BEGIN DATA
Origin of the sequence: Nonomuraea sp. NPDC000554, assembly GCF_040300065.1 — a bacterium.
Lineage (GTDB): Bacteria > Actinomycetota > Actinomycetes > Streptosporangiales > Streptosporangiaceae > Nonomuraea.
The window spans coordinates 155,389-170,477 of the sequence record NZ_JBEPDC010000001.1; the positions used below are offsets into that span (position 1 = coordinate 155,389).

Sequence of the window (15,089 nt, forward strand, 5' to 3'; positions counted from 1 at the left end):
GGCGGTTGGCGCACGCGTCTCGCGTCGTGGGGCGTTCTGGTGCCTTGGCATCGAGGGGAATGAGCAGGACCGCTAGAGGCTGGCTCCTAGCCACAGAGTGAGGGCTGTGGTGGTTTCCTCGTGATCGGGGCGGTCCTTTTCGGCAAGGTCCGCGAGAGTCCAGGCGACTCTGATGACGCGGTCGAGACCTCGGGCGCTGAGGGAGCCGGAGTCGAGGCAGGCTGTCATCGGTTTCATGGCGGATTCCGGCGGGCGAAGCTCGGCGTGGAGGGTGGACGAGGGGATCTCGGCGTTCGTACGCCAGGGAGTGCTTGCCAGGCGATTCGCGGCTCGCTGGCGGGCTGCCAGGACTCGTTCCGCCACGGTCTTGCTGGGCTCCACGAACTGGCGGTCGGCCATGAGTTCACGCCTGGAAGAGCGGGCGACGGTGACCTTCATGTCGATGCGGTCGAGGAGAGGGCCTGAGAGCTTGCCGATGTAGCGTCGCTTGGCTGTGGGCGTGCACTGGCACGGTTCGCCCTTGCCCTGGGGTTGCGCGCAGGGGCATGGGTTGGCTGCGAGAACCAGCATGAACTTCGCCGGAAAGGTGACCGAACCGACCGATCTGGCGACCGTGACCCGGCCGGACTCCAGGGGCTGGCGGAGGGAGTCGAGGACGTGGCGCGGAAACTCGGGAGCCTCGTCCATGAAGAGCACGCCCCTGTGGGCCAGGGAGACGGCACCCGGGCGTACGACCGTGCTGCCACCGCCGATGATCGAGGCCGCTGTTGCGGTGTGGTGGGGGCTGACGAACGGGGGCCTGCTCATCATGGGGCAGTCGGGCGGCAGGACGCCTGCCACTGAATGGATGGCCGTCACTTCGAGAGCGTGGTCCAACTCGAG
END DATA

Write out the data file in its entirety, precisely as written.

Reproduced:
Origin of the sequence: Nonomuraea sp. NPDC000554, assembly GCF_040300065.1 — a bacterium.
Lineage (GTDB): Bacteria > Actinomycetota > Actinomycetes > Streptosporangiales > Streptosporangiaceae > Nonomuraea.
The window spans coordinates 155,389-170,477 of the sequence record NZ_JBEPDC010000001.1; the positions used below are offsets into that span (position 1 = coordinate 155,389).

Sequence of the window (15,089 nt, forward strand, 5' to 3'; positions counted from 1 at the left end):
GGCGGTTGGCGCACGCGTCTCGCGTCGTGGGGCGTTCTGGTGCCTTGGCATCGAGGGGAATGAGCAGGACCGCTAGAGGCTGGCTCCTAGCCACAGAGTGAGGGCTGTGGTGGTTTCCTCGTGATCGGGGCGGTCCTTTTCGGCAAGGTCCGCGAGAGTCCAGGCGACTCTGATGACGCGGTCGAGACCTCGGGCGCTGAGGGAGCCGGAGTCGAGGCAGGCTGTCATCGGTTTCATGGCGGATTCCGGCGGGCGAAGCTCGGCGTGGAGGGTGGACGAGGGGATCTCGGCGTTCGTACGCCAGGGAGTGCTTGCCAGGCGATTCGCGGCTCGCTGGCGGGCTGCCAGGACTCGTTCCGCCACGGTCTTGCTGGGCTCCACGAACTGGCGGTCGGCCATGAGTTCACGCCTGGAAGAGCGGGCGACGGTGACCTTCATGTCGATGCGGTCGAGGAGAGGGCCTGAGAGCTTGCCGATGTAGCGTCGCTTGGCTGTGGGCGTGCACTGGCACGGTTCGCCCTTGCCCTGGGGTTGCGCGCAGGGGCATGGGTTGGCTGCGAGAACCAGCATGAACTTCGCCGGAAAGGTGACCGAACCGACCGATCTGGCGACCGTGACCCGGCCGGACTCCAGGGGCTGGCGGAGGGAGTCGAGGACGTGGCGCGGAAACTCGGGAGCCTCGTCCATGAAGAGCACGCCCCTGTGGGCCAGGGAGACGGCACCCGGGCGTACGACCGTGCTGCCACCGCCGATGATCGAGGCCGCTGTTGCGGTGTGGTGGGGGCTGACGAACGGGGGCCTGCTCATCATGGGGCAGTCGGGCGGCAGGACGCCTGCCACTGAATGGATGGCCGTCACTTCGAGAGCGTGGTCCAACTCGAG